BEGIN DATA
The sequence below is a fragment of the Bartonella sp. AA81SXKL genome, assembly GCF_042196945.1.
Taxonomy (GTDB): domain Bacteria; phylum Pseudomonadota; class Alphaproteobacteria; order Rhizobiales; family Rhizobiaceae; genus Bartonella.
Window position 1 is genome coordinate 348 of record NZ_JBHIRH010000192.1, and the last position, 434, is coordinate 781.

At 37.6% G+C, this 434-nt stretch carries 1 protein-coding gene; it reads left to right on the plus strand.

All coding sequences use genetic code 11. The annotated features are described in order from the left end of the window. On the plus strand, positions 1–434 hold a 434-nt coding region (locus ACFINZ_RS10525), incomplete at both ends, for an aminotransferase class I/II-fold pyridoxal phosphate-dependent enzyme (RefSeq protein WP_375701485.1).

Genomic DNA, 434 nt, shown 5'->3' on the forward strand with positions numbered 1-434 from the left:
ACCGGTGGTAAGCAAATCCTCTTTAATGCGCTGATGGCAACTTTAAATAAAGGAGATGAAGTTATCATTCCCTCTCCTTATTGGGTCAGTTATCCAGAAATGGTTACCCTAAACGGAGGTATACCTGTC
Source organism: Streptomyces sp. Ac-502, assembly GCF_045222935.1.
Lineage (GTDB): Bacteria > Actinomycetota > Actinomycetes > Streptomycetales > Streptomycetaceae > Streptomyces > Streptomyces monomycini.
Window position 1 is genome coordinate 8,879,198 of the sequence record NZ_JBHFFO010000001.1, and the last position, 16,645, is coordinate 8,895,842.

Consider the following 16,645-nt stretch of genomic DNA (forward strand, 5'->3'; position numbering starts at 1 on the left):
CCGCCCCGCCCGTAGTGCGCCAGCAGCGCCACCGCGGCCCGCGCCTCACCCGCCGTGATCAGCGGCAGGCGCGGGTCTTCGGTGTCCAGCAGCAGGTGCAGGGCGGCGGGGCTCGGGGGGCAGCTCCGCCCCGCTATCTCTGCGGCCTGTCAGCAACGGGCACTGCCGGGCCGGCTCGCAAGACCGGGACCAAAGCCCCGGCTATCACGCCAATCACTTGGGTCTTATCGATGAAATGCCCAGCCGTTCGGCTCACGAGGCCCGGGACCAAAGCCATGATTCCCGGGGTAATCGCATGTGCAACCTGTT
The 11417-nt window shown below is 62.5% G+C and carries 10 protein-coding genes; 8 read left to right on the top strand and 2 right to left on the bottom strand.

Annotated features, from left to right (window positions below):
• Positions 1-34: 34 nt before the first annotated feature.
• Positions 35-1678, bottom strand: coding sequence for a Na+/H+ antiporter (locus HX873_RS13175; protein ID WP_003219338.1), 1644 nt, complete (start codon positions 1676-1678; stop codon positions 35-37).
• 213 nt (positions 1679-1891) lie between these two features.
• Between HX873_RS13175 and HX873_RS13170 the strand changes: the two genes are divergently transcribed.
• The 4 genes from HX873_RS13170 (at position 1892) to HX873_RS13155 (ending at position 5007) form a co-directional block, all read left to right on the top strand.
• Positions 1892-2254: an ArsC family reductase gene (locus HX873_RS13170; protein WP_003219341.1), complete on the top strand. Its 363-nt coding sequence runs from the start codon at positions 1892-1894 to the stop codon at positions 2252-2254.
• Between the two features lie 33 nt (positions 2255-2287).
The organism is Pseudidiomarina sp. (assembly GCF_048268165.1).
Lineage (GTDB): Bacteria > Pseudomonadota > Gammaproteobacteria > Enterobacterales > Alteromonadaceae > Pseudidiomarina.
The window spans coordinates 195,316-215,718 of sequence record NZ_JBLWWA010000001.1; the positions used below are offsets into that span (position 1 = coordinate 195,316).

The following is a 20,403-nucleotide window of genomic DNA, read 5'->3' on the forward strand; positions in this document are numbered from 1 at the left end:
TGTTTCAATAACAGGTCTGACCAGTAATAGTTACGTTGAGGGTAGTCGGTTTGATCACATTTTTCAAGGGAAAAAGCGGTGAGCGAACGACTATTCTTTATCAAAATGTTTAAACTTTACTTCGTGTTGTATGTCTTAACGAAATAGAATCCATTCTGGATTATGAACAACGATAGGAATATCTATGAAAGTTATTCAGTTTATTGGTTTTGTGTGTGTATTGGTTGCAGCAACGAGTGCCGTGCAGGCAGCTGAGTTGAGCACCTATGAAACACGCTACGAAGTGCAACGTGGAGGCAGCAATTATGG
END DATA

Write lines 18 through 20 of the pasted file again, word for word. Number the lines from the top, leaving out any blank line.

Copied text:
• Between HX873_RS13175 and HX873_RS13170 the strand changes: the two genes are divergently transcribed.
• The 4 genes from HX873_RS13170 (at position 1892) to HX873_RS13155 (ending at position 5007) form a co-directional block, all read left to right on the top strand.
• Positions 1892-2254: an ArsC family reductase gene (locus HX873_RS13170; protein WP_003219341.1), complete on the top strand. Its 363-nt coding sequence runs from the start codon at positions 1892-1894 to the stop codon at positions 2252-2254.